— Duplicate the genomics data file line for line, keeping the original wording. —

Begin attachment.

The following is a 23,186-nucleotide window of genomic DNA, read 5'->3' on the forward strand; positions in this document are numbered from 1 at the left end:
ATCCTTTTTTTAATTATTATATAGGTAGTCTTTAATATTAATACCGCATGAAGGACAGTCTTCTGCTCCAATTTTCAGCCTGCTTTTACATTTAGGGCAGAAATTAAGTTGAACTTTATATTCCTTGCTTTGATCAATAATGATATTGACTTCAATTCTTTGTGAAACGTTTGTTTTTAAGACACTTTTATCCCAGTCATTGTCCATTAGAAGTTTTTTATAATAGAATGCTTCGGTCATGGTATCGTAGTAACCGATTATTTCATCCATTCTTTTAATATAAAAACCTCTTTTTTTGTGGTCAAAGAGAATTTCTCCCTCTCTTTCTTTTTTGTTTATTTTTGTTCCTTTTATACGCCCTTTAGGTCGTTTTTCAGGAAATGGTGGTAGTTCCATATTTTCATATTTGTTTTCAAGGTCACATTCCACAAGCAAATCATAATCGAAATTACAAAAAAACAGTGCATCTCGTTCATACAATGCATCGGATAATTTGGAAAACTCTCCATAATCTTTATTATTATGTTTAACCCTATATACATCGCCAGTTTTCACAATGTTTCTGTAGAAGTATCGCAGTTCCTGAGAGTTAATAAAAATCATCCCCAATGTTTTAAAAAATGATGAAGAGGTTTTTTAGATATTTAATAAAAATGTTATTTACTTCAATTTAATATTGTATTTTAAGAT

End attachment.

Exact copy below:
The following is a 23,186-nucleotide window of genomic DNA, read 5'->3' on the forward strand; positions in this document are numbered from 1 at the left end:
ATCCTTTTTTTAATTATTATATAGGTAGTCTTTAATATTAATACCGCATGAAGGACAGTCTTCTGCTCCAATTTTCAGCCTGCTTTTACATTTAGGGCAGAAATTAAGTTGAACTTTATATTCCTTGCTTTGATCAATAATGATATTGACTTCAATTCTTTGTGAAACGTTTGTTTTTAAGACACTTTTATCCCAGTCATTGTCCATTAGAAGTTTTTTATAATAGAATGCTTCGGTCATGGTATCGTAGTAACCGATTATTTCATCCATTCTTTTAATATAAAAACCTCTTTTTTTGTGGTCAAAGAGAATTTCTCCCTCTCTTTCTTTTTTGTTTATTTTTGTTCCTTTTATACGCCCTTTAGGTCGTTTTTCAGGAAATGGTGGTAGTTCCATATTTTCATATTTGTTTTCAAGGTCACATTCCACAAGCAAATCATAATCGAAATTACAAAAAAACAGTGCATCTCGTTCATACAATGCATCGGATAATTTGGAAAACTCTCCATAATCTTTATTATTATGTTTAACCCTATATACATCGCCAGTTTTCACAATGTTTCTGTAGAAGTATCGCAGTTCCTGAGAGTTAATAAAAATCATCCCCAATGTTTTAAAAAATGATGAAGAGGTTTTTTAGATATTTAATAAAAATGTTATTTACTTCAATTTAATATTGTATTTTAAGAT